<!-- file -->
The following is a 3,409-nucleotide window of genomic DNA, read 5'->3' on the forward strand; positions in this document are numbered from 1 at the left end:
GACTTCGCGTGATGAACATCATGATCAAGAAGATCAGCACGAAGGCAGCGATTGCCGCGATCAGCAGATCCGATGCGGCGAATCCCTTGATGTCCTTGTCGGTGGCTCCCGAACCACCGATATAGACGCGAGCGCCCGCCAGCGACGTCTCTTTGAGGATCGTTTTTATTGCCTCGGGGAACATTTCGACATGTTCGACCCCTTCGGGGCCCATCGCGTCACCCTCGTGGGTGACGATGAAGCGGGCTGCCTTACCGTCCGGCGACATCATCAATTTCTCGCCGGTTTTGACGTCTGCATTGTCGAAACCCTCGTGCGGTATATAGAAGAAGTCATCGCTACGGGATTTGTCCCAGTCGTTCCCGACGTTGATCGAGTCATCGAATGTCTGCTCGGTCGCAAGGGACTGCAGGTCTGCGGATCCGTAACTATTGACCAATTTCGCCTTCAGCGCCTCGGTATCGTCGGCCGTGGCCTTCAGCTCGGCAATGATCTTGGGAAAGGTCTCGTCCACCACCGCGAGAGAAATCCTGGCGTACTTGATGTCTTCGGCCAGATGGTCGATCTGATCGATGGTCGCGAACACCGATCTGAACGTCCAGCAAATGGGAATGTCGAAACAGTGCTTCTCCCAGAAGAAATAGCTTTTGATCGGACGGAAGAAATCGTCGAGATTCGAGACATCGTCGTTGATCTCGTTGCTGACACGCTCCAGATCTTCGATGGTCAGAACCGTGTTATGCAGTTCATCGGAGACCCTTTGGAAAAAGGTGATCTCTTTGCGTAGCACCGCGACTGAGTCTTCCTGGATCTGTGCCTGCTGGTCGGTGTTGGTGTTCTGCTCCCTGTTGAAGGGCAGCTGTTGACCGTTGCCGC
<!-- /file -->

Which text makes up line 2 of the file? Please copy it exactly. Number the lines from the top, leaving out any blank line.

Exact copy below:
GACTTCGCGTGATGAACATCATGATCAAGAAGATCAGCACGAAGGCAGCGATTGCCGCGATCAGCAGATCCGATGCGGCGAATCCCTTGATGTCCTTGTCGGTGGCTCCCGAACCACCGATATAGACGCGAGCGCCCGCCAGCGACGTCTCTTTGAGGATCGTTTTTATTGCCTCGGGGAACATTTCGACATGTTCGACCCCTTCGGGGCCCATCGCGTCACCCTCGTGGGTGACGATGAAGCGGGCTGCCTTACCGTCCGGCGACATCATCAATTTCTCGCCGGTTTTGACGTCTGCATTGTCGAAACCCTCGTGCGGTATATAGAAGAAGTCATCGCTACGGGATTTGTCCCAGTCGTTCCCGACGTTGATCGAGTCATCGAATGTCTGCTCGGTCGCAAGGGACTGCAGGTCTGCGGATCCGTAACTATTGACCAATTTCGCCTTCAGCGCCTCGGTATCGTCGGCCGTGGCCTTCAGCTCGGCAATGATCTTGGGAAAGGTCTCGTCCACCACCGCGAGAGAAATCCTGGCGTACTTGATGTCTTCGGCCAGATGGTCGATCTGATCGATGGTCGCGAACACCGATCTGAACGTCCAGCAAATGGGAATGTCGAAACAGTGCTTCTCCCAGAAGAAATAGCTTTTGATCGGACGGAAGAAATCGTCGAGATTCGAGACATCGTCGTTGATCTCGTTGCTGACACGCTCCAGATCTTCGATGGTCAGAACCGTGTTATGCAGTTCATCGGAGACCCTTTGGAAAAAGGTGATCTCTTTGCGTAGCACCGCGACTGAGTCTTCCTGGATCTGTGCCTGCTGGTCGGTGTTGGTGTTCTGCTCCCTGTTGAAGGGCAGCTGTTGACCGTTGCCGC